Robots as Weapons in Just Wars

Philosophy and Technology 24 (3):293-306 (2011)
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Abstract

This essay analyzes the use of military robots in terms of the jus in bello concepts of discrimination and proportionality. It argues that while robots may make mistakes, they do not suffer from most of the impairments that interfere with human judgment on the battlefield. Although robots are imperfect weapons, they can exercise as much restraint as human soldiers, if not more. Robots can be used in a way that is consistent with just war theory when they are programmed to avoid using force against all but the most clearly hostile targets. However, the essay also cautions against using robots for counterinsurgency because they may alienate people in the contested area and lead to an escalation of hostilities.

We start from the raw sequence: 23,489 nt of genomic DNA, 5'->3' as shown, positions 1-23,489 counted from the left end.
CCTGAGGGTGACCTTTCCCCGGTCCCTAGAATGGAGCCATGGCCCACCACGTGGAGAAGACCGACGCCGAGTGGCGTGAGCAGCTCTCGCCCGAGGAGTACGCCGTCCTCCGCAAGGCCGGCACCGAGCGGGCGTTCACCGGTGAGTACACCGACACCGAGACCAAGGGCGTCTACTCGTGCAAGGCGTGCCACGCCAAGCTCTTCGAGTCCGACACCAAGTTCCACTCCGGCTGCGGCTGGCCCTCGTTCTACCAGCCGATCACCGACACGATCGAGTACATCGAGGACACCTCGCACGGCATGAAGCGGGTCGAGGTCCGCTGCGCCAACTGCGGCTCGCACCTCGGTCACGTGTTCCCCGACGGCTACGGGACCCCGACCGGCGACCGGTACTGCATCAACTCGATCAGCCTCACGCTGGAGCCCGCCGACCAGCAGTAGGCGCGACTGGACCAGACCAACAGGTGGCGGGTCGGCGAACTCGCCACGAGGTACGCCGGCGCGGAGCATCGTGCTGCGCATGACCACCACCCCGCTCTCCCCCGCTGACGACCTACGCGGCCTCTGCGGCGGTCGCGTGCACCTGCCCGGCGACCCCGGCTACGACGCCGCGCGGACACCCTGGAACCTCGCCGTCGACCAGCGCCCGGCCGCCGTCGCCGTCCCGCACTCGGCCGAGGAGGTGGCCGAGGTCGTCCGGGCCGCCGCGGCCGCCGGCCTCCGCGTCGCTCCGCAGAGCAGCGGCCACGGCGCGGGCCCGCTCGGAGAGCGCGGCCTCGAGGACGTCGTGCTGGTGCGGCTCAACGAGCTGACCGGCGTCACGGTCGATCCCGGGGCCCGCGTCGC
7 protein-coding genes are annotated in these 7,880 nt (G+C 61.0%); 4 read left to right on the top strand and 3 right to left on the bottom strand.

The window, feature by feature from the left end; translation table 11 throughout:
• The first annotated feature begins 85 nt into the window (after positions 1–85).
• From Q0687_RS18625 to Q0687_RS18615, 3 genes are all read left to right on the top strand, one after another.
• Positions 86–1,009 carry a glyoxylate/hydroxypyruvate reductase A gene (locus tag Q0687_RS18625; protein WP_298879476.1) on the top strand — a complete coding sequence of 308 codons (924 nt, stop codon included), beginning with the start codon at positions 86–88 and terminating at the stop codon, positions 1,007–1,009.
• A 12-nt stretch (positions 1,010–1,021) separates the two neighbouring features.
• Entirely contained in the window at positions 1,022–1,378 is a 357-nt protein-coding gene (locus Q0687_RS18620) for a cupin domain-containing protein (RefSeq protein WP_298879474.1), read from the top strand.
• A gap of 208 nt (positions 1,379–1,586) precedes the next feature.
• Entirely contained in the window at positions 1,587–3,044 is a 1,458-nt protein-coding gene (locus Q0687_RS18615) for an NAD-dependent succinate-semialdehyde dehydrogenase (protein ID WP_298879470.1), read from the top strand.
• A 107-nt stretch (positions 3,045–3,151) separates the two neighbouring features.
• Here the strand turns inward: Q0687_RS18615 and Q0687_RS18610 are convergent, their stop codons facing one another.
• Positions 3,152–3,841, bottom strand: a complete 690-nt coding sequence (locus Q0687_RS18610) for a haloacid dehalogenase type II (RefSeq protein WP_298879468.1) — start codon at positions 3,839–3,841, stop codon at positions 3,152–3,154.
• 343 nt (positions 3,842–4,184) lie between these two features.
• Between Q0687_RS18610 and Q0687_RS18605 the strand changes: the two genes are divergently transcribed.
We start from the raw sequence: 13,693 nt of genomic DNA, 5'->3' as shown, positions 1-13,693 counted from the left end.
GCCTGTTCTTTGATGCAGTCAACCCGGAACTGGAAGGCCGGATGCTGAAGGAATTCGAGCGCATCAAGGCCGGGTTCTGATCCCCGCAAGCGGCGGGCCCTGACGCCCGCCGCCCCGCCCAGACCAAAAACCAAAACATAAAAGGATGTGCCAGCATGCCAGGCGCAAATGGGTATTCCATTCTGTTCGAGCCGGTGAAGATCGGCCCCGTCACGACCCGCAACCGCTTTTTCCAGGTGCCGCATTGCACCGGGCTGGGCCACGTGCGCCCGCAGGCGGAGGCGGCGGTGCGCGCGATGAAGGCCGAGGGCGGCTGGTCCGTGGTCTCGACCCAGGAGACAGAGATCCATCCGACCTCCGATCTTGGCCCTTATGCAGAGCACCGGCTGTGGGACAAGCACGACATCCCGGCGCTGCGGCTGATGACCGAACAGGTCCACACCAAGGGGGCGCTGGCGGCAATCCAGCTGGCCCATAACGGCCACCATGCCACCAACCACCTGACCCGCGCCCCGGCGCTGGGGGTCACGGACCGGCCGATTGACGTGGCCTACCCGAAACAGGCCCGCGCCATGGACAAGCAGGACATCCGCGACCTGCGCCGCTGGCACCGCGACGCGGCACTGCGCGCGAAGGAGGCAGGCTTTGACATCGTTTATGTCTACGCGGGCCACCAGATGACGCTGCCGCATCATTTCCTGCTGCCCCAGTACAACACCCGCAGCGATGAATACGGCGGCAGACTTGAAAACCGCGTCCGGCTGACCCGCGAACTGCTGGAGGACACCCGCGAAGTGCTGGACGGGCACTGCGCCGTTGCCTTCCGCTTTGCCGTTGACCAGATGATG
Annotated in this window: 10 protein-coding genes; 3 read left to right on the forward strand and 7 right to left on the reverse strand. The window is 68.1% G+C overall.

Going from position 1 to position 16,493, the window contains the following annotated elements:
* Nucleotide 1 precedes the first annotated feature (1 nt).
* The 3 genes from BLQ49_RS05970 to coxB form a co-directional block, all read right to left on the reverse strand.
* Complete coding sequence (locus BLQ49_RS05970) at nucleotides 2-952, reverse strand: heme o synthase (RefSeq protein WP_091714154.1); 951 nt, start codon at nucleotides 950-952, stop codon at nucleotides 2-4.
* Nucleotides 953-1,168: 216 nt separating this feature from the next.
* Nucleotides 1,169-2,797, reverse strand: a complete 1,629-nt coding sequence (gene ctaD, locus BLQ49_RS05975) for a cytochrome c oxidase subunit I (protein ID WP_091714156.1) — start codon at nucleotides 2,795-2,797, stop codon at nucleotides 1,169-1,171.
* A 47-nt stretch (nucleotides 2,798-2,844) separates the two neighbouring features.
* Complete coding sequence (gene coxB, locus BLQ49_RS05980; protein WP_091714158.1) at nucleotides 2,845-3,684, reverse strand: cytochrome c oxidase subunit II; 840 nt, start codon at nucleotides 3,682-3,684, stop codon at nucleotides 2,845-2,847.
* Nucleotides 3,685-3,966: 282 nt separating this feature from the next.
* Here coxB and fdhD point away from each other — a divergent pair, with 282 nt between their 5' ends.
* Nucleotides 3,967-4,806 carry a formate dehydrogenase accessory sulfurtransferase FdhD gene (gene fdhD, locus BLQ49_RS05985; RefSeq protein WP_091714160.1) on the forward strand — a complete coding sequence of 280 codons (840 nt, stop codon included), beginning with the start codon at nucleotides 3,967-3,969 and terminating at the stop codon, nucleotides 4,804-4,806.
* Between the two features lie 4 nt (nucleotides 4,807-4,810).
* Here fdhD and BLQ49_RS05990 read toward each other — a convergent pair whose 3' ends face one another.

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References found in this work

Killing in war.Jeff McMahan - 2009 - New York: Oxford University Press.
Killer robots.Robert Sparrow - 2007 - Journal of Applied Philosophy 24 (1):62–77.
Innocence, Self‐Defense and Killing in War.Jeff McMahan - 1994 - Journal of Political Philosophy 2 (3):193-221.
Prolegomena to any future artificial moral agent.Colin Allen & Gary Varner - 2000 - Journal of Experimental and Theoretical Artificial Intelligence 12 (3):251--261.

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